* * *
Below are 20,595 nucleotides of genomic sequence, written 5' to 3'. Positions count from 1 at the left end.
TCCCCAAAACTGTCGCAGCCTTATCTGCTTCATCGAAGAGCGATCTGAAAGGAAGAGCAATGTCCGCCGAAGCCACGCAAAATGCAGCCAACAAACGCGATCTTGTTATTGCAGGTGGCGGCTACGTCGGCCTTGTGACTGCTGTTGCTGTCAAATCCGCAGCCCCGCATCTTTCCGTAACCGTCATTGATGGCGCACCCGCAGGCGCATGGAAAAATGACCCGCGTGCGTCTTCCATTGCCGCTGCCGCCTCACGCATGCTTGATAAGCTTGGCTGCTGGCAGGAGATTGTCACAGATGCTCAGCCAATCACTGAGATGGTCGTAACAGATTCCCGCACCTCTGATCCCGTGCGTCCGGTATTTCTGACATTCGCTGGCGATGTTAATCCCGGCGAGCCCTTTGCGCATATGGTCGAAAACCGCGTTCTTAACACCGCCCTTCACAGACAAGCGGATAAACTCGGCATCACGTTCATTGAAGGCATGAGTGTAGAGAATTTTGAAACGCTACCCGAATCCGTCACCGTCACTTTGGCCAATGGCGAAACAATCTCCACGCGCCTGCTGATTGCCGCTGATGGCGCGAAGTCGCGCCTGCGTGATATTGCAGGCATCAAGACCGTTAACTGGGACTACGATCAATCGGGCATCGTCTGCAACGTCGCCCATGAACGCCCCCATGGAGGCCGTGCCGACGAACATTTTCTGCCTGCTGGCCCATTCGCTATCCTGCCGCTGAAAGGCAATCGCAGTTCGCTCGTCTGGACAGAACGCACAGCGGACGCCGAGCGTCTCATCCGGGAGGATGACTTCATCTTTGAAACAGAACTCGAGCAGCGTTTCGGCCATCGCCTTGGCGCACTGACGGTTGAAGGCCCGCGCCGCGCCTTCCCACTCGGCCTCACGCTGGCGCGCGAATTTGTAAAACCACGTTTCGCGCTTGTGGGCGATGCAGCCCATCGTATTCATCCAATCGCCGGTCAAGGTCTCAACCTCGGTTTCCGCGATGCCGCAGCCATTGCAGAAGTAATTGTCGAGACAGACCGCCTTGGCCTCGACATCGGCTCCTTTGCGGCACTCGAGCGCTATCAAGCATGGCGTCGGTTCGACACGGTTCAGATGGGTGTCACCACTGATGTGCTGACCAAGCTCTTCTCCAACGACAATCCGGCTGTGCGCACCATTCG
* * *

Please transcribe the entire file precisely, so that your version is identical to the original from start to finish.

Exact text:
Below are 20,595 nucleotides of genomic sequence, written 5' to 3'. Positions count from 1 at the left end.
TCCCCAAAACTGTCGCAGCCTTATCTGCTTCATCGAAGAGCGATCTGAAAGGAAGAGCAATGTCCGCCGAAGCCACGCAAAATGCAGCCAACAAACGCGATCTTGTTATTGCAGGTGGCGGCTACGTCGGCCTTGTGACTGCTGTTGCTGTCAAATCCGCAGCCCCGCATCTTTCCGTAACCGTCATTGATGGCGCACCCGCAGGCGCATGGAAAAATGACCCGCGTGCGTCTTCCATTGCCGCTGCCGCCTCACGCATGCTTGATAAGCTTGGCTGCTGGCAGGAGATTGTCACAGATGCTCAGCCAATCACTGAGATGGTCGTAACAGATTCCCGCACCTCTGATCCCGTGCGTCCGGTATTTCTGACATTCGCTGGCGATGTTAATCCCGGCGAGCCCTTTGCGCATATGGTCGAAAACCGCGTTCTTAACACCGCCCTTCACAGACAAGCGGATAAACTCGGCATCACGTTCATTGAAGGCATGAGTGTAGAGAATTTTGAAACGCTACCCGAATCCGTCACCGTCACTTTGGCCAATGGCGAAACAATCTCCACGCGCCTGCTGATTGCCGCTGATGGCGCGAAGTCGCGCCTGCGTGATATTGCAGGCATCAAGACCGTTAACTGGGACTACGATCAATCGGGCATCGTCTGCAACGTCGCCCATGAACGCCCCCATGGAGGCCGTGCCGACGAACATTTTCTGCCTGCTGGCCCATTCGCTATCCTGCCGCTGAAAGGCAATCGCAGTTCGCTCGTCTGGACAGAACGCACAGCGGACGCCGAGCGTCTCATCCGGGAGGATGACTTCATCTTTGAAACAGAACTCGAGCAGCGTTTCGGCCATCGCCTTGGCGCACTGACGGTTGAAGGCCCGCGCCGCGCCTTCCCACTCGGCCTCACGCTGGCGCGCGAATTTGTAAAACCACGTTTCGCGCTTGTGGGCGATGCAGCCCATCGTATTCATCCAATCGCCGGTCAAGGTCTCAACCTCGGTTTCCGCGATGCCGCAGCCATTGCAGAAGTAATTGTCGAGACAGACCGCCTTGGCCTCGACATCGGCTCCTTTGCGGCACTCGAGCGCTATCAAGCATGGCGTCGGTTCGACACGGTTCAGATGGGTGTCACCACTGATGTGCTGACCAAGCTCTTCTCCAACGACAATCCGGCTGTGCGCACCATTCG